About a year ago, I have gotten involved pretty extensively in the Jenkins EC2 plugin where I’m now the maintainer. This was motivated by wanting to move my company’s (Oakland Software — now mostly part of Talend) build process to EC2 and finding out that it was simply not possible unless some significant work was done on the plugin. Seeing that the plugin was missing an active maintainer, I requested the responsibility (which was quickly granted as it the custom in Jenkins).

I have done 3 major releases in the last year with both contributions originated by me and from many members of the community adding significant features like:

  1. Support stopping instead of terminating instances
  2. Allow the use of EC2 spot instances
  3. Proper support for multiple clouds
  4. Greatly increase the accuracy and reliability of starting and stopping instances and adhering to limits
  5. Many bug fixes

I remain active with this project and working closely with several members of the Jenkins community to improve it. With these improvements the plugin has become more popular gaining nearly 200 new installations in the past year.

In addition to coordinating and helping with contributions, I would like to start a conversation about looking the new Google Compute Engine service, which is similar to EC2. We should be able to leverage what we have learned in the EC2 plugin and to the refactoring necessary to cleanly support the Google service in addition to Amazon’s. Ideas and contributions are welcome.

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Some thoughts on the Java u21 problem

I see all of the platform UI bugs and caught my attention and I have made several comments on it. I thought I would share my observations and suggestions at this point, being a member of the Eclipse community.


  1. This problem happens when you run Helios on Windows (possibly other platforms) with the current version of Java (Java 6 update 21). The problem also manifests in the worst possible way, it shows up as a hang (or possibly and infinite loop). As I write this, I’m sure that hundreds of hours are being spent trying to figure out what’s going on by people trying to use Eclipse.
  2. If there is such a thing as an emergency about things not working right, I would say this would be it. Downloading the current stuff is broken.
  3. This is an Eclipse bug. We are using the internals of software that we should not be, it changed under us and it broke our stuff. Also we did not certify with this software. We need to fix this problem. Complaining about that Oracle changed it and depending on them to fix it is a disservice to our users. There are many many examples of this sort of thing happening (mainly in SWT) and in most cases Eclipse seems to do the right thing by working around the problem and fixing Eclipse so that the people using Eclipse have the best experience possible.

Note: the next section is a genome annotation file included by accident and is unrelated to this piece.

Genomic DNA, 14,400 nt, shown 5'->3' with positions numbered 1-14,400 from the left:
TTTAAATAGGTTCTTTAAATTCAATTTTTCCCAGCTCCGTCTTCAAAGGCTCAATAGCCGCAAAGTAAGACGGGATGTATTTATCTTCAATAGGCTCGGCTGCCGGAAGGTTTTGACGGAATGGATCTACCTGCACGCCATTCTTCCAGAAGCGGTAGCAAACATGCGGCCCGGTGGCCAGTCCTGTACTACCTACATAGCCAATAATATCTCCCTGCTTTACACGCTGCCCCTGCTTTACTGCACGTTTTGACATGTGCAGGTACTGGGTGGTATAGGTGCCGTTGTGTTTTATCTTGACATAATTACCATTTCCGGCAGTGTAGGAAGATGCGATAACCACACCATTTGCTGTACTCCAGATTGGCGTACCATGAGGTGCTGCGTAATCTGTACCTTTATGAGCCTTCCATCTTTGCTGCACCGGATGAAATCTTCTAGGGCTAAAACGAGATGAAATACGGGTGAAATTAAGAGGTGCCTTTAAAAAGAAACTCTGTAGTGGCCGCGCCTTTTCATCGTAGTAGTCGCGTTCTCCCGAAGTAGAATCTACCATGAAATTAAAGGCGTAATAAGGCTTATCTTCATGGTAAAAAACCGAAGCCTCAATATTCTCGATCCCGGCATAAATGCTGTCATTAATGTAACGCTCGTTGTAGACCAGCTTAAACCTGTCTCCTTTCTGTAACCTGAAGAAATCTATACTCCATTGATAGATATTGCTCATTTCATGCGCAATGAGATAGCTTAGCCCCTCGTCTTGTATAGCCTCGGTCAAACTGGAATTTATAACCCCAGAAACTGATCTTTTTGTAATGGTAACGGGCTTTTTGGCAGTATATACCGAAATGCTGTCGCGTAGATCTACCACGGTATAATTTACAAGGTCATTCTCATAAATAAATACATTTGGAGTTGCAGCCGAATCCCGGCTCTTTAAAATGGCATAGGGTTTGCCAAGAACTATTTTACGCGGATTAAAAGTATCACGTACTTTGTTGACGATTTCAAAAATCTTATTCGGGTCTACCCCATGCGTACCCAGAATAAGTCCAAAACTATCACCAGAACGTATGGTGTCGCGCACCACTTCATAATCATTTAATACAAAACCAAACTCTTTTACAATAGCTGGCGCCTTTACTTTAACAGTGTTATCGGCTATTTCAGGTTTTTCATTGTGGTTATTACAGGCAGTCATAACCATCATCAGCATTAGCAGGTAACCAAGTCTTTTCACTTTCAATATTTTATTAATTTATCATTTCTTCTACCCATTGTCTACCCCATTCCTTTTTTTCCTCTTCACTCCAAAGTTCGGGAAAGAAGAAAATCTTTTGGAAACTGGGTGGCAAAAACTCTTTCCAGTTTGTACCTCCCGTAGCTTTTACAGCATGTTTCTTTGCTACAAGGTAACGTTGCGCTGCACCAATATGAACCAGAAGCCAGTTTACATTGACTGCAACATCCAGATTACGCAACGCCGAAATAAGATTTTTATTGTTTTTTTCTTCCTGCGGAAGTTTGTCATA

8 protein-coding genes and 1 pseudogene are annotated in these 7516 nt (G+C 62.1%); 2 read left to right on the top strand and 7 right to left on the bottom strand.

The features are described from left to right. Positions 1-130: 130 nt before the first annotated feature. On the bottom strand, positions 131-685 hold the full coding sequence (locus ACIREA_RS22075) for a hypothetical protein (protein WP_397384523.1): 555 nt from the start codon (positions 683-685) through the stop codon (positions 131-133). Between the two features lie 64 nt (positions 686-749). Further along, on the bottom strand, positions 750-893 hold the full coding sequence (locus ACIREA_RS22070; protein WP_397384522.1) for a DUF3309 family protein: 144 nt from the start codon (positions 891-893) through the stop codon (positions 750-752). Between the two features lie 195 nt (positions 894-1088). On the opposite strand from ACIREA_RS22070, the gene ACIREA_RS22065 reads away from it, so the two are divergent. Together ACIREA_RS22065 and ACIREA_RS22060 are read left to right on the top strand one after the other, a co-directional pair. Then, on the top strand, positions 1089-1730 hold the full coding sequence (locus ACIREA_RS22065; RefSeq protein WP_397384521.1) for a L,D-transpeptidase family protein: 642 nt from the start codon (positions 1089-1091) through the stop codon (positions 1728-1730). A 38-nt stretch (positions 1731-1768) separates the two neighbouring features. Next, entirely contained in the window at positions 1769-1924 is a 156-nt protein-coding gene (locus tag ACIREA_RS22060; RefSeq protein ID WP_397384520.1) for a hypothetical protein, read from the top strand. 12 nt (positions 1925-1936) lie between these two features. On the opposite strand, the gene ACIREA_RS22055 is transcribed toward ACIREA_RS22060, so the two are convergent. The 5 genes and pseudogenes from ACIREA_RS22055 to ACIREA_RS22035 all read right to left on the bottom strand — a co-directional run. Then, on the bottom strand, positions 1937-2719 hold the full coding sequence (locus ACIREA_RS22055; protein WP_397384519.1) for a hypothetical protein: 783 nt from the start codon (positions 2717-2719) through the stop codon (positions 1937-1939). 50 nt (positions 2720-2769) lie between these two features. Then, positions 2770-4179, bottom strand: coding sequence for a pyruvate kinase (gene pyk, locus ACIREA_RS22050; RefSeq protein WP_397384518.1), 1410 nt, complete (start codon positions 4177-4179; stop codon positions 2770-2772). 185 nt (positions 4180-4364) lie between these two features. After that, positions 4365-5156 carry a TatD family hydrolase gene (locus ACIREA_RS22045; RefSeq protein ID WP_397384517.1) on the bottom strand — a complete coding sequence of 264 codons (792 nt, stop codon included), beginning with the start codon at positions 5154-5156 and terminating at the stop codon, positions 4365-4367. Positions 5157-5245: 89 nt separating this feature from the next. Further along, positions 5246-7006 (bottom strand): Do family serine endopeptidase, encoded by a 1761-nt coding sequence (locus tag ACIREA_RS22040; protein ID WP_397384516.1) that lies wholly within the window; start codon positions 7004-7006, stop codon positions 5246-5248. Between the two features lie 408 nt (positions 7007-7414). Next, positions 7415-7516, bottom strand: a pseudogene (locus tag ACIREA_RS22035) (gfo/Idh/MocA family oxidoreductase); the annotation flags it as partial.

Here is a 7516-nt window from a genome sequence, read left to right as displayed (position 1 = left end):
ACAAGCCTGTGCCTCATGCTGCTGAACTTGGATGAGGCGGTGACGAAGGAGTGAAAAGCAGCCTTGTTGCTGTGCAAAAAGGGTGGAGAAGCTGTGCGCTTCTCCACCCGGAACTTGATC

4. The bug happens with many previous versions of Eclipse due to the Oracle VM change, and some solution needs to be provided to them.
  1. Fix Helios right now. Today if possible. Yes this will require a 3.6a or whatever, but we have to make this configuration seamlessly work.
  2. I know a lot of work has been done to develop workarounds and solutions for the previous releases. These need to be widely communicated, including on the front page of We need to get the word out to help people. And we have to keep in ming people will be looking for a solution to a hang.
  3. Improve our release certification process. There is a Java release process where they test and and provided releases available for testing and certification precisely so that these problems don’t happen. We are one of the leading IDEs for Java, we should be totally on top of this process (including having relationships internally with Oracle so that mechanism are in place such that stuff does not get broken if necessary). We have the means to see this is coming and we should have prepared for it by certifying Helios on the u21 version of Java. I know we are pretty formal about talking about our reference platforms, we need to do better here.
  4. Have some policies about accessing the internals of dependent products. Of course it’s necessary to do this in a lot of areas (particularly SWT and Equinox), but where this is done there should be some extra review and also some more centralized tracking so that we understand these dependencies and can consider this in our certification. Also having the extra review will minimize the temptation to quickly add something that’s an internal dependency. People should try to think long and hard about this before doing it to see if there is another way.
This problem is a very serious problem, and we should do like what they do when they investigate airplane crashes, we should look at this from every angle and get as much learning  out of this as possible and implement improvements of the process at all levels to make sure it does not happen again.
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MercurialEclipse and Andrei the “handle it” dude

As I posted previously I was having real trouble with hg and MercurialEclipse.

It turns out a lot of my problems with slowness in decorator updating and startup with Eclipse were related to the number of projects (and maybe size) of my repository. The repo contains 114 projects, a total of 3059 folders and about 98000 files. One project is about 500M, two are about 250M and the rest are pretty small, about half of the projects are only a few K (Eclipse feature projects). About 125 of the files exceed 2MB, 4 exceed 5MB and 1 exceeds 10MB.